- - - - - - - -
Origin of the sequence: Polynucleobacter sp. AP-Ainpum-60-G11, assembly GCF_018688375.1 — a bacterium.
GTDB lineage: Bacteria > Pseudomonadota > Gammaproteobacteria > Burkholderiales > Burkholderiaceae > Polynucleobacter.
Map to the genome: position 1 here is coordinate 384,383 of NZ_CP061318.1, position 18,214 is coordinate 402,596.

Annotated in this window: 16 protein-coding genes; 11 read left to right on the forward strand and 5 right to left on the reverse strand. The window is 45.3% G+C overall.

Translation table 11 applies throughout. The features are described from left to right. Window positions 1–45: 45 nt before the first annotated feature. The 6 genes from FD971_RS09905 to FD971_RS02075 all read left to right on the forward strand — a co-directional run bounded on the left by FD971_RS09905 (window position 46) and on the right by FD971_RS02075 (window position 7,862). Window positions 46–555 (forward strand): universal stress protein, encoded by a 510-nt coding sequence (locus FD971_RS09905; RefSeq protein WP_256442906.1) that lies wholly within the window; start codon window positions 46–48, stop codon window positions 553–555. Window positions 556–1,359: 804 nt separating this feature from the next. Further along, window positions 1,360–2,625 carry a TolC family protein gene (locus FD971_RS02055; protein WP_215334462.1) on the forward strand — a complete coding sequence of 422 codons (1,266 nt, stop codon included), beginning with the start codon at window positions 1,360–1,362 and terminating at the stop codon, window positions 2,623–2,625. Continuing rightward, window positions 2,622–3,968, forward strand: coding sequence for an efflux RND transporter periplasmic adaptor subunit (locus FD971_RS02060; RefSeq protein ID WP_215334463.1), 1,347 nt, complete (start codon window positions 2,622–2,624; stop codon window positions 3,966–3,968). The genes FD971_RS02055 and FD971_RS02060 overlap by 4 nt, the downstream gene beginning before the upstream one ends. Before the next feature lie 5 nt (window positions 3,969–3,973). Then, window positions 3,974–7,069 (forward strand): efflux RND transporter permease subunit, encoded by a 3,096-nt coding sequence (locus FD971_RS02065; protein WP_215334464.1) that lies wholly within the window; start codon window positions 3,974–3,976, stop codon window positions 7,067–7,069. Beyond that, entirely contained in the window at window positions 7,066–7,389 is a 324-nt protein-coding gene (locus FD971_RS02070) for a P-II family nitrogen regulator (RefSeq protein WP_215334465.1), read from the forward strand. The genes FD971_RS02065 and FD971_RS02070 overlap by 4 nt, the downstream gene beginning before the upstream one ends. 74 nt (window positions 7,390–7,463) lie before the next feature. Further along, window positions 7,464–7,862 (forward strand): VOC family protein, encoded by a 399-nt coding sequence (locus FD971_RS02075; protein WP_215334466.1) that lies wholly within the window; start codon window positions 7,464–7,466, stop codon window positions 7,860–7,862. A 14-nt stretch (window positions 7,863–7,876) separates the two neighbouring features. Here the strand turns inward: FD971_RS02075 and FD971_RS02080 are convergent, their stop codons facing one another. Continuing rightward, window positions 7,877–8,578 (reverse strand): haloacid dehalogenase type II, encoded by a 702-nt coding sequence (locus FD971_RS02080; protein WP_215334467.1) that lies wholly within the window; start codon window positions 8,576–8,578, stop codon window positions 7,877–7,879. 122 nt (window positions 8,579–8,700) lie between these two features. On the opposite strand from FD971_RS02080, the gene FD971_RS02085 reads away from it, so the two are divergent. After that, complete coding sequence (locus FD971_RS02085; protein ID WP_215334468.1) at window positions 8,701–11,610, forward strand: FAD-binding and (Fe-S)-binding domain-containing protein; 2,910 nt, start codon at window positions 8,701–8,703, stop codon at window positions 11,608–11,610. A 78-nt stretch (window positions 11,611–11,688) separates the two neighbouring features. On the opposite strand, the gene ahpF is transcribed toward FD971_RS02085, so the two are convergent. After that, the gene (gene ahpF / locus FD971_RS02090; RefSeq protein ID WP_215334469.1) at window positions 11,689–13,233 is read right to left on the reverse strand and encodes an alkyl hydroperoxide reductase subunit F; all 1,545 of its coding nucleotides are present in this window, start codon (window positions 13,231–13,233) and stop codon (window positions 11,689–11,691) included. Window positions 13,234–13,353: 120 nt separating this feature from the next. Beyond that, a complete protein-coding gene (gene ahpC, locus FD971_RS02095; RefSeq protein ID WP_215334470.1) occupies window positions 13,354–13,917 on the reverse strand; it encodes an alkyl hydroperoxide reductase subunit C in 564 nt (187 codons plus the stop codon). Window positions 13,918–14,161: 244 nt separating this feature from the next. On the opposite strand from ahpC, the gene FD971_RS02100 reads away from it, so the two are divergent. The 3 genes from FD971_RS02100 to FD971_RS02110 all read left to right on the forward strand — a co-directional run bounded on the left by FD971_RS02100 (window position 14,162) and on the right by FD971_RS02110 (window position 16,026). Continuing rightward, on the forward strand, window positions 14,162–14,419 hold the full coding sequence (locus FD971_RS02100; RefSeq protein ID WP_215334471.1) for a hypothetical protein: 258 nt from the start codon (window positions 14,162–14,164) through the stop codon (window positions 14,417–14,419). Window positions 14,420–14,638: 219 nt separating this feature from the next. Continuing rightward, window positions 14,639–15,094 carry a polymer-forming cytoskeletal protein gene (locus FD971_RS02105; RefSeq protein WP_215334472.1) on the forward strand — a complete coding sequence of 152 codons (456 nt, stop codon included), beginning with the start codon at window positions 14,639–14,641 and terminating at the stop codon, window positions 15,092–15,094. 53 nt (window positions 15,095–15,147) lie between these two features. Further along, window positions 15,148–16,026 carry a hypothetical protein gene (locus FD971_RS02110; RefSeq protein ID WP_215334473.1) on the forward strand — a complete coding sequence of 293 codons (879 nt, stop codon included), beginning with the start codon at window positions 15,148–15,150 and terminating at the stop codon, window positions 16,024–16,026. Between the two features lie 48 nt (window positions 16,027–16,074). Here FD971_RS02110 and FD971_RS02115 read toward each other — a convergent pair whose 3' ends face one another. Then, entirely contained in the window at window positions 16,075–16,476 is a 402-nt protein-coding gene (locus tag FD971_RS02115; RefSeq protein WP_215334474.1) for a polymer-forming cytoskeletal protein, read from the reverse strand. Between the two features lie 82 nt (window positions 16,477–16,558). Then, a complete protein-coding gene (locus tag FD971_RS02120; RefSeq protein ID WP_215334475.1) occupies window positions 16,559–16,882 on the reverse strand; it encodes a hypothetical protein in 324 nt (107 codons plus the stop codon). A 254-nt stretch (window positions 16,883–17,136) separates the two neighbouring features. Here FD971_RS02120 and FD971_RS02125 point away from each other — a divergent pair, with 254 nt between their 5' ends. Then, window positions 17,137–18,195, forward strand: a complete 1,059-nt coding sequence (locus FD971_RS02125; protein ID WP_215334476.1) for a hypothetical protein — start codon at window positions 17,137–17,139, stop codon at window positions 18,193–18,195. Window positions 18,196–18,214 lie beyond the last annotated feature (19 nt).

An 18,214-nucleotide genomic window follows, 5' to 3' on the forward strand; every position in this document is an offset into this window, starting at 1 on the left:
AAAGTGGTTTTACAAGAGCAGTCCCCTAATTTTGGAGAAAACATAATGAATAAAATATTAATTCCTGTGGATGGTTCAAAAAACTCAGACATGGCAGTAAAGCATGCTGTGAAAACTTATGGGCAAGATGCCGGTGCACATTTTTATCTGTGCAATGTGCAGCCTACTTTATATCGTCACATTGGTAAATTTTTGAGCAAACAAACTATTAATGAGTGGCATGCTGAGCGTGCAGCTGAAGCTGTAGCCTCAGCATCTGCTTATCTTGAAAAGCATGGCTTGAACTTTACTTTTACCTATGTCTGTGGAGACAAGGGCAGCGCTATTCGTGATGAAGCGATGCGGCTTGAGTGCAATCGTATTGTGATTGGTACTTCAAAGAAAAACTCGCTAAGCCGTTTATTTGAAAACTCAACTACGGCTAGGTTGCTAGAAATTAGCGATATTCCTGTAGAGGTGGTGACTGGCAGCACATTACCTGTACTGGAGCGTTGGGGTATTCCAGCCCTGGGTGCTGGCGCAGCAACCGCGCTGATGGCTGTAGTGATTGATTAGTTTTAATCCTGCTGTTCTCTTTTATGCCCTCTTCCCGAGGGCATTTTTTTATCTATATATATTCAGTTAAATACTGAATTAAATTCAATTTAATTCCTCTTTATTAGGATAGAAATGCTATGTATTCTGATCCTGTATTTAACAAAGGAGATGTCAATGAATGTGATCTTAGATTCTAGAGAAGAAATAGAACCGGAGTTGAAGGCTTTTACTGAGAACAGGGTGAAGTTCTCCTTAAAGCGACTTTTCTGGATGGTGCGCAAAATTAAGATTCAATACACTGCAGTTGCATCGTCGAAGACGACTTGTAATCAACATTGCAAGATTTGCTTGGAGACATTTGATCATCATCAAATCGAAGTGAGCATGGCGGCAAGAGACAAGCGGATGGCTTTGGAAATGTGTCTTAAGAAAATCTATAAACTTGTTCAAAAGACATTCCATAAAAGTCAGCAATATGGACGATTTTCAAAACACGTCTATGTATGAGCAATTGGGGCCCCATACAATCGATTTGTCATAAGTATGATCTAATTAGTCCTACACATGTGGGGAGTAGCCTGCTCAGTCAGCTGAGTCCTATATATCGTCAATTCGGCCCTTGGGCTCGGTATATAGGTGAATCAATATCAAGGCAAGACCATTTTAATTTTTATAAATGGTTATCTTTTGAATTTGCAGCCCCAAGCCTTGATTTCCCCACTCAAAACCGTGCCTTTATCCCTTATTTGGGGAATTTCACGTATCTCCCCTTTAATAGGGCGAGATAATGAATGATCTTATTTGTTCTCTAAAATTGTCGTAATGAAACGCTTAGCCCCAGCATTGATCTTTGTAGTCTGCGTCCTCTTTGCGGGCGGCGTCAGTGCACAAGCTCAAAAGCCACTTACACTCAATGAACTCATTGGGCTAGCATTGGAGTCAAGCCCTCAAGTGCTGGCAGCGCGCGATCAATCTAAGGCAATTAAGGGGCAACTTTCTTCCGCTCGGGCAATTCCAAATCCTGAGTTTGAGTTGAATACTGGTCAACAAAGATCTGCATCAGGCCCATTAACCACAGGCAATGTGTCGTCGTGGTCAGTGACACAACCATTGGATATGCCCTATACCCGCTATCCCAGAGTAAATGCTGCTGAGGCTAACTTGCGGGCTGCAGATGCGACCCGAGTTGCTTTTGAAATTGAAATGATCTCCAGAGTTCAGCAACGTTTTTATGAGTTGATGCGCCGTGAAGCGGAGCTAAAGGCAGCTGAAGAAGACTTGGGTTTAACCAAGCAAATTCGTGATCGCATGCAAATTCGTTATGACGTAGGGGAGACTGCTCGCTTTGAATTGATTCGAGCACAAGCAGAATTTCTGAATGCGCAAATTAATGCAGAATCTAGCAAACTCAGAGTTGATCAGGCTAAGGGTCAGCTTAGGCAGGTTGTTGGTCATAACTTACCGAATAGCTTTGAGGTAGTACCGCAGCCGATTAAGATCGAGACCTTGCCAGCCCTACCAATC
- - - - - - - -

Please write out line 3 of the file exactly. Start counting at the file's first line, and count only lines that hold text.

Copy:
Map to the genome: position 1 here is coordinate 384,383 of NZ_CP061318.1, position 18,214 is coordinate 402,596.